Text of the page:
Nike's swooshy sporty hijabs

Nike Pro hijab
20 April 2017

Global sportswear giant Nike has unveiled a hijab designed for female Muslim athletes… and the press went wild.

Already sparking a flurry of headlines, in 2018 the Nike Pro Hijab is expected to be welcomed by women who have been competing in sporting events wearing hijabs made from traditional fabrics which suffer from a lack of breathability, weight and the potential to shift during action. Nike tackles these problems by making their hijabs out of lightweight polyester fabric that is stretchy and adjustable, allowing the athlete to adapt the garment to fit their head and their sport.

The new product is designed to break down the barriers that are preventing Muslim women from participating in sport. Although competitive sport hijabs have existed for a few years, until now, big brands did not see the need nor the market – according to Amna al Haddad, the weightlifter who is the face of the campaign. Over recent years, increasing numbers of Muslim women have expressed the need for modest sportswear that will allow them to keep fit and Nike has listened to their concerns.

Advocating inclusiveness, the company declared in a statement, “the Nike Pro Hijab has been a year in the making but its impetus can be traced much further back to Nike’s founding mission, to serve athletes, with the signature addendum: ‘If you have a body, you’re an athlete.'” The cultural shift that is seeing more women embracing sport is looking set to continue which will hopefully make it easier for a new generation of female athletes to pursue sports professionally.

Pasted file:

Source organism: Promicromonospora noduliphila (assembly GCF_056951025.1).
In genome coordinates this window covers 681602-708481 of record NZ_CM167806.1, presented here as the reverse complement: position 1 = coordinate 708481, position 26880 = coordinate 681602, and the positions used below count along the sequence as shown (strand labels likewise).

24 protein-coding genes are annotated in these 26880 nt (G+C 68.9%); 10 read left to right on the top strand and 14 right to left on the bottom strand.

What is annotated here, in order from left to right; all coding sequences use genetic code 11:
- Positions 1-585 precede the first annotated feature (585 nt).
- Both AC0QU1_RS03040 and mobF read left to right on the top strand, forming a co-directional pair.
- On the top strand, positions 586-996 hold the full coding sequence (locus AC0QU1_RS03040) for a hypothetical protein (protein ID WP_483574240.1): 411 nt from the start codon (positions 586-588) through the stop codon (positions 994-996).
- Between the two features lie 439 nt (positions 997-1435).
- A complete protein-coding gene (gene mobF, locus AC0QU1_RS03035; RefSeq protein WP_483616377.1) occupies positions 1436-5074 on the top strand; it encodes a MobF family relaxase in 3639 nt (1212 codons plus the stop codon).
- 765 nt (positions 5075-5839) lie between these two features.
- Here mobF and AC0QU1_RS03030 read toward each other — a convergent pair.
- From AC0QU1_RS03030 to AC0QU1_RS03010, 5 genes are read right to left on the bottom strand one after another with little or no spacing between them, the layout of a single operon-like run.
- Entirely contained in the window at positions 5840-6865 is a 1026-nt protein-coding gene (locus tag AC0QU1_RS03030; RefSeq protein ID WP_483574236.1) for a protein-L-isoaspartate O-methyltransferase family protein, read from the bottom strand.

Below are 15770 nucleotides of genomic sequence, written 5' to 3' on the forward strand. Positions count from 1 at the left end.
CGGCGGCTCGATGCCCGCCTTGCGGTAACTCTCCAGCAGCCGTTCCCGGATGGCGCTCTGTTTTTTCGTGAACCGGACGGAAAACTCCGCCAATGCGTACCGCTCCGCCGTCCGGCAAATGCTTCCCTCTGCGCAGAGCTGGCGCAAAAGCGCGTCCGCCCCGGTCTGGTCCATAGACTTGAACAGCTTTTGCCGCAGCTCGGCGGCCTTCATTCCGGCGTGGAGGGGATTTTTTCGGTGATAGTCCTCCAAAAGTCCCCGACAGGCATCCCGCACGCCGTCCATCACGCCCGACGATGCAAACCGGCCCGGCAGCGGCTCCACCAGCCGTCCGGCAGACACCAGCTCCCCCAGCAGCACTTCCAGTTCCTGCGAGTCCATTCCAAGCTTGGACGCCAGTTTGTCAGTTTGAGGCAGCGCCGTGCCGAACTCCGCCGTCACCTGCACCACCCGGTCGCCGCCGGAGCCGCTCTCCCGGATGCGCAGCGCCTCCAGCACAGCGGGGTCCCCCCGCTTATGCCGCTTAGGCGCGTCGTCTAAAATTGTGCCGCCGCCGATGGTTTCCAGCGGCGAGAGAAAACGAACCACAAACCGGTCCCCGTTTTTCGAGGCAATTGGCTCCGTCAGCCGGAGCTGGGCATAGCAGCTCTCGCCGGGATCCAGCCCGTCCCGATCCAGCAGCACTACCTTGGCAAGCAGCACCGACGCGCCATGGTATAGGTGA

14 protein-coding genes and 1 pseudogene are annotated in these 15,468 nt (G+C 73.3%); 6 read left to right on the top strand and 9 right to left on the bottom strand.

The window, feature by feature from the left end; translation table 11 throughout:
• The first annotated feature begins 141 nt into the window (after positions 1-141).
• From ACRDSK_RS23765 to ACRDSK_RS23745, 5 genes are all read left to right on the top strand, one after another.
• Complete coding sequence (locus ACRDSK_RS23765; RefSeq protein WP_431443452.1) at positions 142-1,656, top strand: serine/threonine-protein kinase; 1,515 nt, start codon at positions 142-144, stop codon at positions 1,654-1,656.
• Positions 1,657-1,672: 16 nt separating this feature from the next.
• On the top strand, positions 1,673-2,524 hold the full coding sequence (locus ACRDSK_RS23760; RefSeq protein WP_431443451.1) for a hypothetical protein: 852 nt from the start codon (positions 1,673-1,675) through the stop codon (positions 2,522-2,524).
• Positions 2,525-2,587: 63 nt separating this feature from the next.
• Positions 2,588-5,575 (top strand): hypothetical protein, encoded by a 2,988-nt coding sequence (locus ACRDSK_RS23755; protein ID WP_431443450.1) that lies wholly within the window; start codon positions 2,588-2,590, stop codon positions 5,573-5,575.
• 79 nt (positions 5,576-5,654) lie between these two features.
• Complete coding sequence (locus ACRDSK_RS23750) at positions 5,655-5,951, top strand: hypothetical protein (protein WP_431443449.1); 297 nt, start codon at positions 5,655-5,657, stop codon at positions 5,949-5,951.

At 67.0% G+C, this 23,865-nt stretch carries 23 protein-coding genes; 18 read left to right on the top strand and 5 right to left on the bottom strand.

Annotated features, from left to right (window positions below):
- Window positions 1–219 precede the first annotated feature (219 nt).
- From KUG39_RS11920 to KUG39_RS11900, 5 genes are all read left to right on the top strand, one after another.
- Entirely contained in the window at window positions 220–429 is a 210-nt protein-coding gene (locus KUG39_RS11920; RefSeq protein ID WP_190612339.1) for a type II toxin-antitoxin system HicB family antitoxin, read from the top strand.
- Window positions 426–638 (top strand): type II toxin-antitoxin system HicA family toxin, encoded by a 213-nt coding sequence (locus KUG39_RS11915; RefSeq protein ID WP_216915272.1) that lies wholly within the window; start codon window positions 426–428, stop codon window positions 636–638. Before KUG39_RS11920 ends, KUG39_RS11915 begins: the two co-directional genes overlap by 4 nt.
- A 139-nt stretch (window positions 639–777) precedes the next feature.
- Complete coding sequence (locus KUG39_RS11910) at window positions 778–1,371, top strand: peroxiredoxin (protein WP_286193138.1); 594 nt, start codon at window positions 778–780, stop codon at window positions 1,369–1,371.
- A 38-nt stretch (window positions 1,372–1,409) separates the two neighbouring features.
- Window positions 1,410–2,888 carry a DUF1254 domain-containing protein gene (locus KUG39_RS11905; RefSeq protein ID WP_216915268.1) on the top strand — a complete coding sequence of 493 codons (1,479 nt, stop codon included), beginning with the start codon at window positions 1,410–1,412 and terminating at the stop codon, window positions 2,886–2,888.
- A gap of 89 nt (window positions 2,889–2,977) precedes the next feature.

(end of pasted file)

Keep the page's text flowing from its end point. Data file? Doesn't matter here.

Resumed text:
At the request of the athletes, the designers placed a signature Nike Swoosh just above the left ear to highlight the hijab’s pinnacle performance nature.

AtlasAction: Break stereotypes like these hip-hop hijabis.

Submitted by

Lisa Goldapple, Editor, Atlas of the Future

Bio

Adapted from a piece by George Armour for Futures Centre.

Project leader

The Nike Pro team

Location

United States (Beaverton)

Figure skater Zahra Lari. Photo: Vivienne Balla/Nike

Creative Commons License

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